Losing weight is hard. Everyone struggles with weight loss and diet in some ways. Even some of the fittest and functioning people out there used to be a little laxer and had the gut to prove it.

With the widespread distributions of sugar in most everyday foods and considerably more sedentary lifestyles growing popular, it’s not hard to see how many people can pack on weight.

There are also medical conditions that make weight hard to lose for some people. Some people try to live with it, bear it and just be themselves regardless of their weight.

But, then, there are some people like Jon Brower. Jon Brower was the heaviest human being on Earth in history at one point.

Due to several conditions he had, he once weighed over 1,000 pounds, and despite his early death, he was able to live primarily everyday life as the world’s heaviest man.

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10 /10 Big Kid

Jon didn’t become the heaviest human overnight. He was born in September of 1941 in Washington state. By the time he was 12, he had weighed 294 pounds and was about 5 feet, 7 inches tall.

So he wasn’t just a sphere of fat with a human face in the middle. Compared to certain morbid obesity cases that have happened since he had a better frame than some who suffer the same conditions.

9 /10 What You Eat

Jon had generalized edema, a condition in which the body accumulates more fluid than it should. A lot of his weight had to do with that condition.

Unfortunately, not much else is known about his youth. He didn’t report having an extreme diet, but the way he grew indicated that he must have been eating poorly throughout his life to reach such a state.

In his 20s, he was already more than 500 pounds and stopped growing at six foot one inch.

8 /10 Weighing In

In 1978, at 37 years old, he was hospitalized for heart and lung problems caused by his then estimated 1,400 pounds of body fat and tissue.

That was the date when he was officially recorded as the heaviest human being ever to live. The endocrinologist who treated him estimated that most of his weight was retained fluid trapped in the cells of his body, not fat.

7 /10 Heavy Lifting

Transporting and caring for a patient that size in the late 70s – or anywhere in any year – was extremely difficult.

First, the University of Washington Medical Center had to take him to Seattle, where they had a specially modified stretcher that was two-stretchers wide to transport him inside.

There he rested on two pushed-together beds, and a dozen people had to turn him over to change his linens and attend to him while he recovered.


6 /10 Feet In The Ground

Life wasn’t easy for Brower. His weight made it hard for him to do everything, and he needed people to help him do everything in his regular routines constantly.

Unfortunately, those routines were also often cut short due to the frequency of his hospital visits, almost all of them caused by his weight. In addition, he had no formal education for reasons unknown and couldn’t work or live alone.

5 /10 Opposites Attract

Jon did his best to live normally as he wanted. In 1978 he married a woman named Jeannette, who stayed with him until his death years later.

They even had two children together, overcoming the most significant difference between them, that he was over a thousand pounds at the time, and she was just barely over 100 as a full-grown adult woman.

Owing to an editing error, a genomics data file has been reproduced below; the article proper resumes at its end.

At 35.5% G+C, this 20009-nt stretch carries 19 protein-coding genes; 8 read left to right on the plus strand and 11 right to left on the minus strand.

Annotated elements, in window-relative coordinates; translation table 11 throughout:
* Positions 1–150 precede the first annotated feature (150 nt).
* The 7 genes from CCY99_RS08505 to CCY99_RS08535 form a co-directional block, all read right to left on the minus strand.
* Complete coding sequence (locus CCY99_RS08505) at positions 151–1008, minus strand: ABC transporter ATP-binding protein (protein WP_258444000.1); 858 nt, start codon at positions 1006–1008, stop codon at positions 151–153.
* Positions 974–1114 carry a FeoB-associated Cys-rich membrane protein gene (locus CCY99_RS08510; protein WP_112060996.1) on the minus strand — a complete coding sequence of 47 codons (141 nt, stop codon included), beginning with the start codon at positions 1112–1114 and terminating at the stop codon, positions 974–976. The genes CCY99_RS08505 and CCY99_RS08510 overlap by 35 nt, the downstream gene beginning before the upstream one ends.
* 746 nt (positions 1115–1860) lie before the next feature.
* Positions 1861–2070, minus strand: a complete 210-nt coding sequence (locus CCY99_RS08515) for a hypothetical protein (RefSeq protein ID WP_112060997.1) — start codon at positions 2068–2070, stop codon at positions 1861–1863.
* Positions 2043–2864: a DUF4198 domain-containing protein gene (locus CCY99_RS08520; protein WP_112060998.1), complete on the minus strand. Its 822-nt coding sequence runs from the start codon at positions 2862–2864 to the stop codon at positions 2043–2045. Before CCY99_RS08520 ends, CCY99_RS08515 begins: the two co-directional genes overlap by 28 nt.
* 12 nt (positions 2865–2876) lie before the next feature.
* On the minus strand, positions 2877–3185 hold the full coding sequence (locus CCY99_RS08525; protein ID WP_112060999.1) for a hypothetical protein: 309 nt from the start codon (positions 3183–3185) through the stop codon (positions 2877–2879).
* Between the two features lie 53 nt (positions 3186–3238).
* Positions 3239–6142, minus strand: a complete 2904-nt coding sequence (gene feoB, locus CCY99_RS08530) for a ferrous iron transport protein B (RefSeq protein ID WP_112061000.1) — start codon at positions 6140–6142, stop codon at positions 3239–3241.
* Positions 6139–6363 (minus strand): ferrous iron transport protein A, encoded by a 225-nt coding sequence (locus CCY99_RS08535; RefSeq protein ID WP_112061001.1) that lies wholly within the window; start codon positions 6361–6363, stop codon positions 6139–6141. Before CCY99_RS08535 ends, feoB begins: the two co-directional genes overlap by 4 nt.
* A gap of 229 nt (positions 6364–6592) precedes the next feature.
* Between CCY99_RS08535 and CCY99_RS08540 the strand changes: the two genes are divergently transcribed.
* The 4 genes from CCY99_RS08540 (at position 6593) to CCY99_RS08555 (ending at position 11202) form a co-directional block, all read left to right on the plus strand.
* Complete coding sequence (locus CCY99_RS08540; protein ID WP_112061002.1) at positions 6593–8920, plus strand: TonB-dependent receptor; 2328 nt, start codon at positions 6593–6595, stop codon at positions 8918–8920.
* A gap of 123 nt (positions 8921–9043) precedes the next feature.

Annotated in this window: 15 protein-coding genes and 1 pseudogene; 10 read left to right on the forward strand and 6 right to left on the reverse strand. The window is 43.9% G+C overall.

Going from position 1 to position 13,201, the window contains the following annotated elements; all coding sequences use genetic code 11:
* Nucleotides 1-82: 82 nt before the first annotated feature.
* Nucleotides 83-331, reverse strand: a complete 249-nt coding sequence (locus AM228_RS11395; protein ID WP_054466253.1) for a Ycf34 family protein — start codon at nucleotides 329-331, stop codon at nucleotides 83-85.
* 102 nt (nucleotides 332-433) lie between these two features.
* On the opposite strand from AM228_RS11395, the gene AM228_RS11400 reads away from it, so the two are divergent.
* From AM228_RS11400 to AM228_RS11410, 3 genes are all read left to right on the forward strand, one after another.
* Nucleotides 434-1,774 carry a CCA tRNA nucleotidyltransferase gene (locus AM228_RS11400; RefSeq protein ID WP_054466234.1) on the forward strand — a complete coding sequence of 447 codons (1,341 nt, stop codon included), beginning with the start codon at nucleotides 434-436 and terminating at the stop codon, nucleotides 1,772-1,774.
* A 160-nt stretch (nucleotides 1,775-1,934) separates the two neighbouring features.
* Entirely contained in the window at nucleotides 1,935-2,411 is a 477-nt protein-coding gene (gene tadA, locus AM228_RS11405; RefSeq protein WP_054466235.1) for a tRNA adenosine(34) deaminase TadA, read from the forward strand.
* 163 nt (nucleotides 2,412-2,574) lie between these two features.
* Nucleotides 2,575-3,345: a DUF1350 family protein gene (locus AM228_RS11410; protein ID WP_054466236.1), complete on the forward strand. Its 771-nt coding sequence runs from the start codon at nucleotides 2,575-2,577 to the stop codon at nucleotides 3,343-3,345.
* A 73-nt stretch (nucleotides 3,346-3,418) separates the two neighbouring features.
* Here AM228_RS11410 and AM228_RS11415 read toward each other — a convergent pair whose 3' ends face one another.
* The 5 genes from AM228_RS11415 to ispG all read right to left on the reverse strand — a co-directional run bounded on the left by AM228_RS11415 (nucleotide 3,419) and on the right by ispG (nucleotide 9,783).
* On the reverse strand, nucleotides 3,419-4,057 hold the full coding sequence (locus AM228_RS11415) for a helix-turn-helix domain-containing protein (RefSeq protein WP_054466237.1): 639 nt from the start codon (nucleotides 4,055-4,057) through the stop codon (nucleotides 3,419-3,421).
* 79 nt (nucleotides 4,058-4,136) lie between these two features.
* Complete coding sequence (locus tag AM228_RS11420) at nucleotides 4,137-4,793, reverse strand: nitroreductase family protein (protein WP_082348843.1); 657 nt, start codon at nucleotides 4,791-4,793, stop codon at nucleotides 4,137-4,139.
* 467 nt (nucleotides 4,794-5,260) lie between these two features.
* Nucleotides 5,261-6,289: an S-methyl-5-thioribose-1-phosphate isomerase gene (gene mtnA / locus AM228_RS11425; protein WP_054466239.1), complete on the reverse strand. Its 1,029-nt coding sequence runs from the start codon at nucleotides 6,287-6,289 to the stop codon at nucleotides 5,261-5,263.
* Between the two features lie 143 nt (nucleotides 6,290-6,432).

They broke another world record as the couple with the most significant weight difference in history.

4 /10 Overcoming The Odds

After his first significant hospitalization, Jon was put on a strict calorie-restriction diet for 20 months.

During that point, he acquired a record for the most weight ever lost at the time through natural methods when he dropped over 900 pounds.

The significance of his weight loss allowed him to lead the everyday life he wanted. While still overweight by a lot, he was in far better shape than before.

3 /10 Getting On With Things

At some point after his significant weight loss, aside from starting a family, he gained employment as a Seattle taxi driver.

However, once he was back in control of his life, he resumed some of his old habits and put on some of the weight he lost.

He went from 476 pounds to almost 800. He lived the rest of his life without major complications until one last trip to the hospital sealed his fate.

2 /10 The Bigger They Are

Jon died in 1983 at the age of 41 due to his edema. The strain on his organs and his body due to the excessive weight were too much to counteract.

Due to the nature of the edema throughout his body, there was no easy way to just surgically remove the weight either since it wasn’t necessarily fat that was weighing him down.

It was incurable. Treatment officially stopped just two years before his death. When he died, he had a BMI of 105.3.

Find A Grave

1` /10 A Heavy Loss

Jon Brower did the impossible, then relapsed into the unfortunately improbable. His story and condition are still relevant today as obesity is among the most widespread medical conditions globally and has been for decades.

There are whole programs dedicated to showing people with perplexing cases of obesity that are too large and heavy to move from their homes or even move their arms to their faces anymore. However, there are surprising stories of recovery for such people.

Brower’s weight loss record was broken by a man who weighed less than him at his peak but lost half of his massive weight in just six months thanks to medical practices and programs, allowing him to walk for the first time in five years.

It’s proof that hard work can make all the difference, but one mistake can set up a lifetime of regret.

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